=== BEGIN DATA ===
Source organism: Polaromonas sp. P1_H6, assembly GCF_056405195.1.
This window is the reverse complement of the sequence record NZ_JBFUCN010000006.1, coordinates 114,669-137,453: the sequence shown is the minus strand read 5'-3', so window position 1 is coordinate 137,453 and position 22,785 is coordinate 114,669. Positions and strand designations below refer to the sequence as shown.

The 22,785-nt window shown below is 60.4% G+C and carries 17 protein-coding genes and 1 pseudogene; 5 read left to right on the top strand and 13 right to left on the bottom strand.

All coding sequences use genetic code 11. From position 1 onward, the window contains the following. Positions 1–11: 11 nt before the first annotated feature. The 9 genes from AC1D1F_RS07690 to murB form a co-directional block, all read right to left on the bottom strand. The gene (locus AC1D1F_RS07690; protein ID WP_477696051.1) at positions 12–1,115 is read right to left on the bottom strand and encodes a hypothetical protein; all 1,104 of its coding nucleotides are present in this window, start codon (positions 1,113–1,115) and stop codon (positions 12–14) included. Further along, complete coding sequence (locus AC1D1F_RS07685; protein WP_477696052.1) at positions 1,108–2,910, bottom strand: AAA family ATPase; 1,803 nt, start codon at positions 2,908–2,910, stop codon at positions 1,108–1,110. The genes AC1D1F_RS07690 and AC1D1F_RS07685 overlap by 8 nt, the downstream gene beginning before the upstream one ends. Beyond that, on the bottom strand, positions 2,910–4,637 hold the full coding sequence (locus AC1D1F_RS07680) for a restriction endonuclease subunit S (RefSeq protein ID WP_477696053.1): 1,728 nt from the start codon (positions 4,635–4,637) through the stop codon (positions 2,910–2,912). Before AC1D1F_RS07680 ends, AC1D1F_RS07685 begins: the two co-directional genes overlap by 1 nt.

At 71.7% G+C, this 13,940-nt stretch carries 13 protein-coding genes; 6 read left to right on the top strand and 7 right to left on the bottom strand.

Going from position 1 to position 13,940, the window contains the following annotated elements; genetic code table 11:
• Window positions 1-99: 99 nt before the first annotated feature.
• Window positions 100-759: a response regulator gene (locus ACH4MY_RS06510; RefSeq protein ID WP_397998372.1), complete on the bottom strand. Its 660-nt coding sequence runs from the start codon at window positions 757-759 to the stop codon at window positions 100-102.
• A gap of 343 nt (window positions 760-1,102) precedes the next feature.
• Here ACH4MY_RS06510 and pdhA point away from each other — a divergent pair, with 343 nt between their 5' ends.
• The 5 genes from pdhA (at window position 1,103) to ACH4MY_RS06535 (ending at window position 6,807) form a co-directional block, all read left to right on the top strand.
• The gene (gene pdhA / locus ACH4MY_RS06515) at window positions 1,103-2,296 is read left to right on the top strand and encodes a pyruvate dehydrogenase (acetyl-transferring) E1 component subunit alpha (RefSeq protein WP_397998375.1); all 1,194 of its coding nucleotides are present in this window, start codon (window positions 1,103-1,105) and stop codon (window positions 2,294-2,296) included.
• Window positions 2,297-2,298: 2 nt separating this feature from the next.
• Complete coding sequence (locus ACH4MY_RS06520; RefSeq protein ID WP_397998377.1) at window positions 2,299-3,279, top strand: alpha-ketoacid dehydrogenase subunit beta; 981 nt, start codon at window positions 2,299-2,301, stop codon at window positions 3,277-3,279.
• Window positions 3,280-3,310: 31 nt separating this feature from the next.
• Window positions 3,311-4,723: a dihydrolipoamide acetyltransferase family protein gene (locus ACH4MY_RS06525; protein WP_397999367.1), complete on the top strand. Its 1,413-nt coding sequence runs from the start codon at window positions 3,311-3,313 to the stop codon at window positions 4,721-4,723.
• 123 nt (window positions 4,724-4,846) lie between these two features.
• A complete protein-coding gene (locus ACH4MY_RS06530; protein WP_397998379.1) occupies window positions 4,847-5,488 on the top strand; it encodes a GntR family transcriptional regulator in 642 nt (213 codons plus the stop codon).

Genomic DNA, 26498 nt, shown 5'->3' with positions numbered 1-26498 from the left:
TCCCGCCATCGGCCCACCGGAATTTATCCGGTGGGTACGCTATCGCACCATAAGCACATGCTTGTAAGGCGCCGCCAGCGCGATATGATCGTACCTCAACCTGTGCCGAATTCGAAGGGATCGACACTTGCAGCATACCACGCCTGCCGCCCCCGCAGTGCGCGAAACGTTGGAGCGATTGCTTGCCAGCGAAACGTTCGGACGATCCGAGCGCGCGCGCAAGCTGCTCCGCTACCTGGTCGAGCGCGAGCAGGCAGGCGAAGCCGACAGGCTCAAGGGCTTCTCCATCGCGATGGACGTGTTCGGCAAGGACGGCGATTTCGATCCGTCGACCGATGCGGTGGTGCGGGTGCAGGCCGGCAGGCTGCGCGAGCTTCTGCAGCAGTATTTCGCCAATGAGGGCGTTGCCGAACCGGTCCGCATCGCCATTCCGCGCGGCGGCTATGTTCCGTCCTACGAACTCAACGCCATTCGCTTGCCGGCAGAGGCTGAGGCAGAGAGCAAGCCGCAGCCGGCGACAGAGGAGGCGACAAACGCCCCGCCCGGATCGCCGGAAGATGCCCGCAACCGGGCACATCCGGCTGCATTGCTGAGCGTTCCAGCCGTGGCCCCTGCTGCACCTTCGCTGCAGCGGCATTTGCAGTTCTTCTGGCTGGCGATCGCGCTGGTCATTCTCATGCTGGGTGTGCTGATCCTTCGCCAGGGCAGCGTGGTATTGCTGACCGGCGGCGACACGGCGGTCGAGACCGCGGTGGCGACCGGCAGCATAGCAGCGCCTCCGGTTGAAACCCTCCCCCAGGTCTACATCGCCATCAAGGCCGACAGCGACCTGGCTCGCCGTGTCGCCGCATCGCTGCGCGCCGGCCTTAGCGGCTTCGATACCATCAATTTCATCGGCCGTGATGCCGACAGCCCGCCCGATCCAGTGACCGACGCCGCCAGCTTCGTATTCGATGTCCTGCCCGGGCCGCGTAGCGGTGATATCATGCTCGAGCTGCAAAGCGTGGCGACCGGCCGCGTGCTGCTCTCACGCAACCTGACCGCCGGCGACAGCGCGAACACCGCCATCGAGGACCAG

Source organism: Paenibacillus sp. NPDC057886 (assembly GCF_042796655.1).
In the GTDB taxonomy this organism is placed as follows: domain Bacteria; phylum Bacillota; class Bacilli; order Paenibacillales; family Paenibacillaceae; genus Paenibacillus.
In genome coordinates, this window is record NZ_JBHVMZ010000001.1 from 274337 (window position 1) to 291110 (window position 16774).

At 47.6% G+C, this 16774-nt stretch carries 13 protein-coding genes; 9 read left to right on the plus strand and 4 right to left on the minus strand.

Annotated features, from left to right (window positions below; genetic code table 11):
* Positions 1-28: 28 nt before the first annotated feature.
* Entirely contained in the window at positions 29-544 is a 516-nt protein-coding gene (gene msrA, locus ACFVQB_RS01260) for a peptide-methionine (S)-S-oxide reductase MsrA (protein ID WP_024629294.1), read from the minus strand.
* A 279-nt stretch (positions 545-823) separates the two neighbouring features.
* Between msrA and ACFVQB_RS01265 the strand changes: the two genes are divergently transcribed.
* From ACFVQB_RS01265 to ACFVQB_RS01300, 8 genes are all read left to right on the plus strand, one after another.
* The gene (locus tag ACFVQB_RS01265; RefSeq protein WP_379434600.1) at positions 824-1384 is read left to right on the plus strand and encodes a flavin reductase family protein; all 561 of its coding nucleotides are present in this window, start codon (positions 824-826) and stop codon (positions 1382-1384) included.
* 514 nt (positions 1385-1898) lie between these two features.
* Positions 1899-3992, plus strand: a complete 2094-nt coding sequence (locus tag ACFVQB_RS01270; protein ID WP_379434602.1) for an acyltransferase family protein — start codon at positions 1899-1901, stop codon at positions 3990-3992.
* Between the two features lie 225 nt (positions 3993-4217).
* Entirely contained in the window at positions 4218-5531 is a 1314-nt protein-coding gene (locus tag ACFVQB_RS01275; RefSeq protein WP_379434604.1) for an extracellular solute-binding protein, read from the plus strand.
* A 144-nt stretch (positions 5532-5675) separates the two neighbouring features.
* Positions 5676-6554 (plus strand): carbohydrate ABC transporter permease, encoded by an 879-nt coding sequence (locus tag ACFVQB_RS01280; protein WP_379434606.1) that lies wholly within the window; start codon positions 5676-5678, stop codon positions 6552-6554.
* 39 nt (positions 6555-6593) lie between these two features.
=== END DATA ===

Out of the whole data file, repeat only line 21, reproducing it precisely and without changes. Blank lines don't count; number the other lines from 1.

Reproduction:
Source organism: Paenibacillus sp. NPDC057886 (assembly GCF_042796655.1).